The notes are short, direct and never signed. They come from all over Los Angeles, from the South Los Angeles tenements to the San Fernando Valley suburbs. Their authors differ in age, ethnicity and religion, but have at least one thing in common: They all live with HIV/AIDS.

Their gratitude is directed at Project Chicken Soup, an L.A.-based nonprofit whose volunteers gather twice a month to cook nutritious, kosher meals and deliver them, free of charge, to the doors of clients across the city. The organization’s goal is to provide nechama, or comfort, to those in need.

“When you are diagnosed with HIV or AIDS, you often withdraw within yourself, and sometimes your family and friends might have a negative reaction to you,” said Paul Chitlik, president of Los Angeles Jewish AIDS Services/Project Chicken Soup. “What we do is we show that they are still part of the Jewish community by delivering kosher food that might remind them of their families in a better time. What Jew doesn’t feel comfort when having a bowl of chicken soup?”

For those whose families live too far away to care for them, he added, the group’s door-to-door service also offers a welcome chance for human contact.

As several clients testify, the nourishment volunteers deliver is more than stomach-deep: Your services feed my soul with love as well as keep me from hunger.

The experience is just as rewarding for the volunteers themselves, many said, some of whom have returned faithfully every other Sunday, year after year.

Among the 40 to 45 volunteers who typically show up each session are retired grandparents, high school students from places like Harvard-Westlake and Campbell Hall and college students from UCLA, which once sent their entire women’s volleyball team to lend a hand in the kitchen. Synagogue groups and b’nai mitzvah boys and girls work side by side with charity-minded locals of all races and creeds, who just want to help.

“Cooking food for people is the most direct form of community service you can do,” Chitlik said. “You cook, that day it gets to the house — still warm — and people eat it. You provide something that people need and that they will use right away. It’s very satisfying.”

That’s how Century City resident Eve Lasensky feels, who, at 89, has been cooking with Project Chicken Soup twice a month for the past 15 years.

Lasensky doesn’t know anyone with HIV/AIDS, but she wanted to contribute to the cause in a more hands-on way than by simply donating money.

“It’s such a rewarding thing to do,” she said. “It’s all wholesome food, and it’s all done with such love. Everybody there does it because they really want to be there. It makes my day.”

Clients have noticed the enthusiasm of people like Lasensky:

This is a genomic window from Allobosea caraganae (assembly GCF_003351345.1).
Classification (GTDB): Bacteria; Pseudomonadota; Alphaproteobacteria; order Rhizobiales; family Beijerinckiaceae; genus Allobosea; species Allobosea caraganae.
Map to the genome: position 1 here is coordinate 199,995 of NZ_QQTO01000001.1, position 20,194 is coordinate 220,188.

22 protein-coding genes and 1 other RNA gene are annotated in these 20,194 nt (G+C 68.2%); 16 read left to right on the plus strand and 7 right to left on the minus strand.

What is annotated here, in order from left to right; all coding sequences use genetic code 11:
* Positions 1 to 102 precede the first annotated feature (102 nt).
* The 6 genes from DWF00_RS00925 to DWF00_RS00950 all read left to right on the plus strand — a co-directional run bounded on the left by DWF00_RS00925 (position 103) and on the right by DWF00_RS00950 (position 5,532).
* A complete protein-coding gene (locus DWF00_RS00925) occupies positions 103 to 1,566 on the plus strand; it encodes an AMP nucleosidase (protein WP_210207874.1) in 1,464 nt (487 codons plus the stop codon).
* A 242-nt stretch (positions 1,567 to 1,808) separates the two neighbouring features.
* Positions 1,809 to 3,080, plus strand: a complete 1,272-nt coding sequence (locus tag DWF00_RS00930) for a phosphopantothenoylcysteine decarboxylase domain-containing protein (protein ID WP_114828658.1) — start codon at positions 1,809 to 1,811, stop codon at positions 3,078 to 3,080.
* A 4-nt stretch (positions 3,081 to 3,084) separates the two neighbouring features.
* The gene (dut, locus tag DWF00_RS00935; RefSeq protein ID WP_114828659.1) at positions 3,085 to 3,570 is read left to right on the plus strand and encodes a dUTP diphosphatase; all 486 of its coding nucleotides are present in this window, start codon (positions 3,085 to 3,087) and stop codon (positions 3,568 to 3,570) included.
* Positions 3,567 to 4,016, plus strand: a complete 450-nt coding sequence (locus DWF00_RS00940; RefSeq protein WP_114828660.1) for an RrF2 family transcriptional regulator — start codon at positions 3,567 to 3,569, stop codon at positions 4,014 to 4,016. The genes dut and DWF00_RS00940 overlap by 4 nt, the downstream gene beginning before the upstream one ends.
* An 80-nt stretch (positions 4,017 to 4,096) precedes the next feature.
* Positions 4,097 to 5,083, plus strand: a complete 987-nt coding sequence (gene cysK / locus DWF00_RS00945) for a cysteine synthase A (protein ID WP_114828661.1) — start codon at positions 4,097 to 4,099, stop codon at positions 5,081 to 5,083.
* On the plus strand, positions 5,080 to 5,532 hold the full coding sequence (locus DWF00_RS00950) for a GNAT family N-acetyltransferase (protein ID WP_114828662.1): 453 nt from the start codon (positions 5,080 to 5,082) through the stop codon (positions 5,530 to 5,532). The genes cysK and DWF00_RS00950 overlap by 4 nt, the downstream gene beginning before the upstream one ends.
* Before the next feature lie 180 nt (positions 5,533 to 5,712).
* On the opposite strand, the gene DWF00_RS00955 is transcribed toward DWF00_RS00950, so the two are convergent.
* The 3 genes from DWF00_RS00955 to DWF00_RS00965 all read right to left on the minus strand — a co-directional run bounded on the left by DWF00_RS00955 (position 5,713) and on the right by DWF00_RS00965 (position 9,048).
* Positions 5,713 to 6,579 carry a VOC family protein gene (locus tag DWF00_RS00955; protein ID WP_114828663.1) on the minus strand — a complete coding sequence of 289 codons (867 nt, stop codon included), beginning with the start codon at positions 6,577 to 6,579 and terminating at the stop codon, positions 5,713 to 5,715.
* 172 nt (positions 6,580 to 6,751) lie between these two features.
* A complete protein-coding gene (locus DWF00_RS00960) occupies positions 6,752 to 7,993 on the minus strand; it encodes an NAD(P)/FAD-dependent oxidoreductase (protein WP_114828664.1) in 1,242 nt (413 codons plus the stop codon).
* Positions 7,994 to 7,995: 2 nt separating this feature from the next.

I’m so glad that there are wonderful volunteers like you. You are a Godsend!

The idea for Project Chicken Soup first began to simmer in 1989, when a group of volunteers calling themselves Nechama started to prepare and distribute baskets of kosher food to people living with HIV/AIDS in Los Angeles. Chitlik, who has been with the nonprofit in different capacities for the last decade, said the group formed to fill a need in the community — organizations like Project Angel Food and Meals on Wheels weren’t delivering kosher fare.

“We saw that there was a gap there, because there was a significant number of Jewish people with HIV or AIDS,” he said. “We saw a hole in services, and we were the only ones who filled that.”

Still the only regional provider of kosher meals to the HIV/AIDS community, Project Chicken Soup now gathers at the Hirsh Family Kosher Kitchen on Fairfax Avenue and cooks for about 120 clients per session, with a waiting list to boot. Last year, the group involved more than 1,200 volunteers who spent over 10,500 hours preparing and delivering nearly 8,000 meals.

Recipients don’t have to be Jewish to qualify for meal deliveries, which usually include three complete entrées, two 32-ounce containers of soup (one always being the requisite chicken soup), two vegetable side dishes, fresh fruit, a breakfast package and a week’s supply of nutritional supplements.

Special holiday menus also feature seasonal treats. On Purim, volunteers bake hamantaschen. For Passover, they kosher the kitchen and deliver gefilte fish.

The group’s pervasive emphasis on comfort — both physical and spiritual — has seemingly struck a chord. Some clients write in to voice their appreciation for a service they can’t do for themselves: I just wanted to let you know how much I appreciated receiving my first delivery last Sunday. The food was really great and since I have little energy and failing health, it was a real treat.

Others write to share personal victories: I am in a much better position now both with health and finances and I’ve decided to leave the program. I cannot thank you enough for your warmth and dedication.

There is no way of knowing exactly how many Jews in Los Angeles live with HIV/AIDS, Chitlik said, since the county doesn’t keep track of religious information. But he noted that the Jewish community in recent years has taken steps to be more inclusive to this population.

“I think the community has opened its arms to help people come back,” he said. “At first, 20 or 30 years ago when the epidemic started, there were a lot of taboos around it. But now, almost everybody in the community has been touched by it — you know somebody who died, something like that. It’s been personalized.”